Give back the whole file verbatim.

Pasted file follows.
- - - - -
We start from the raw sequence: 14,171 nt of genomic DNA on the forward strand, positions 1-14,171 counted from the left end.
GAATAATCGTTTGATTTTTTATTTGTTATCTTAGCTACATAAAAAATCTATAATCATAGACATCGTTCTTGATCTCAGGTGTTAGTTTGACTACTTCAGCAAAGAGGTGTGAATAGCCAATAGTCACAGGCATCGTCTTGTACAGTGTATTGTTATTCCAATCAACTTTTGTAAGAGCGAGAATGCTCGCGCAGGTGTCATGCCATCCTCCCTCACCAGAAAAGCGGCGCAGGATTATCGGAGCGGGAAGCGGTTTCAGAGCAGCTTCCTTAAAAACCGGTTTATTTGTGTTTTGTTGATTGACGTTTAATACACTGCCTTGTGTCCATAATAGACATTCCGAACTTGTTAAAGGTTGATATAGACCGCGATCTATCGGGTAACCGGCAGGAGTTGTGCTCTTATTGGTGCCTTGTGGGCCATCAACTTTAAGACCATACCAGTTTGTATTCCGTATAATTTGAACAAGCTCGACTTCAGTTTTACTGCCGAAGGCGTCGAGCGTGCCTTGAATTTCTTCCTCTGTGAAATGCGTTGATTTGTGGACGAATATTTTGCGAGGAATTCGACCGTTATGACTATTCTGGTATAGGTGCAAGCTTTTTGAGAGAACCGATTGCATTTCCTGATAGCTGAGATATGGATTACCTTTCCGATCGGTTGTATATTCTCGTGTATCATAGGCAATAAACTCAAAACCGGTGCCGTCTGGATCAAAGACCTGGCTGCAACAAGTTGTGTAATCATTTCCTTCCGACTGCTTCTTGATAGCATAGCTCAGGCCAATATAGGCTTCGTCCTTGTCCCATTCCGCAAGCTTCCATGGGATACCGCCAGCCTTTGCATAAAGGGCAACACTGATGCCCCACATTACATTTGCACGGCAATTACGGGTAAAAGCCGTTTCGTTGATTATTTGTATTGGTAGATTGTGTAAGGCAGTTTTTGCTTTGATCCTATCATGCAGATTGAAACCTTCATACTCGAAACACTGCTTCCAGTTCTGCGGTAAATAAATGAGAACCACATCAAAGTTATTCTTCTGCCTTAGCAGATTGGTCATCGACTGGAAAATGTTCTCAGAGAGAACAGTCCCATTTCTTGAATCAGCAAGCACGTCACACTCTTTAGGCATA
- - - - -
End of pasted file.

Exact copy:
We start from the raw sequence: 14,171 nt of genomic DNA on the forward strand, positions 1-14,171 counted from the left end.
GAATAATCGTTTGATTTTTTATTTGTTATCTTAGCTACATAAAAAATCTATAATCATAGACATCGTTCTTGATCTCAGGTGTTAGTTTGACTACTTCAGCAAAGAGGTGTGAATAGCCAATAGTCACAGGCATCGTCTTGTACAGTGTATTGTTATTCCAATCAACTTTTGTAAGAGCGAGAATGCTCGCGCAGGTGTCATGCCATCCTCCCTCACCAGAAAAGCGGCGCAGGATTATCGGAGCGGGAAGCGGTTTCAGAGCAGCTTCCTTAAAAACCGGTTTATTTGTGTTTTGTTGATTGACGTTTAATACACTGCCTTGTGTCCATAATAGACATTCCGAACTTGTTAAAGGTTGATATAGACCGCGATCTATCGGGTAACCGGCAGGAGTTGTGCTCTTATTGGTGCCTTGTGGGCCATCAACTTTAAGACCATACCAGTTTGTATTCCGTATAATTTGAACAAGCTCGACTTCAGTTTTACTGCCGAAGGCGTCGAGCGTGCCTTGAATTTCTTCCTCTGTGAAATGCGTTGATTTGTGGACGAATATTTTGCGAGGAATTCGACCGTTATGACTATTCTGGTATAGGTGCAAGCTTTTTGAGAGAACCGATTGCATTTCCTGATAGCTGAGATATGGATTACCTTTCCGATCGGTTGTATATTCTCGTGTATCATAGGCAATAAACTCAAAACCGGTGCCGTCTGGATCAAAGACCTGGCTGCAACAAGTTGTGTAATCATTTCCTTCCGACTGCTTCTTGATAGCATAGCTCAGGCCAATATAGGCTTCGTCCTTGTCCCATTCCGCAAGCTTCCATGGGATACCGCCAGCCTTTGCATAAAGGGCAACACTGATGCCCCACATTACATTTGCACGGCAATTACGGGTAAAAGCCGTTTCGTTGATTATTTGTATTGGTAGATTGTGTAAGGCAGTTTTTGCTTTGATCCTATCATGCAGATTGAAACCTTCATACTCGAAACACTGCTTCCAGTTCTGCGGTAAATAAATGAGAACCACATCAAAGTTATTCTTCTGCCTTAGCAGATTGGTCATCGACTGGAAAATGTTCTCAGAGAGAACAGTCCCATTTCTTGAATCAGCAAGCACGTCACACTCTTTAGGCATA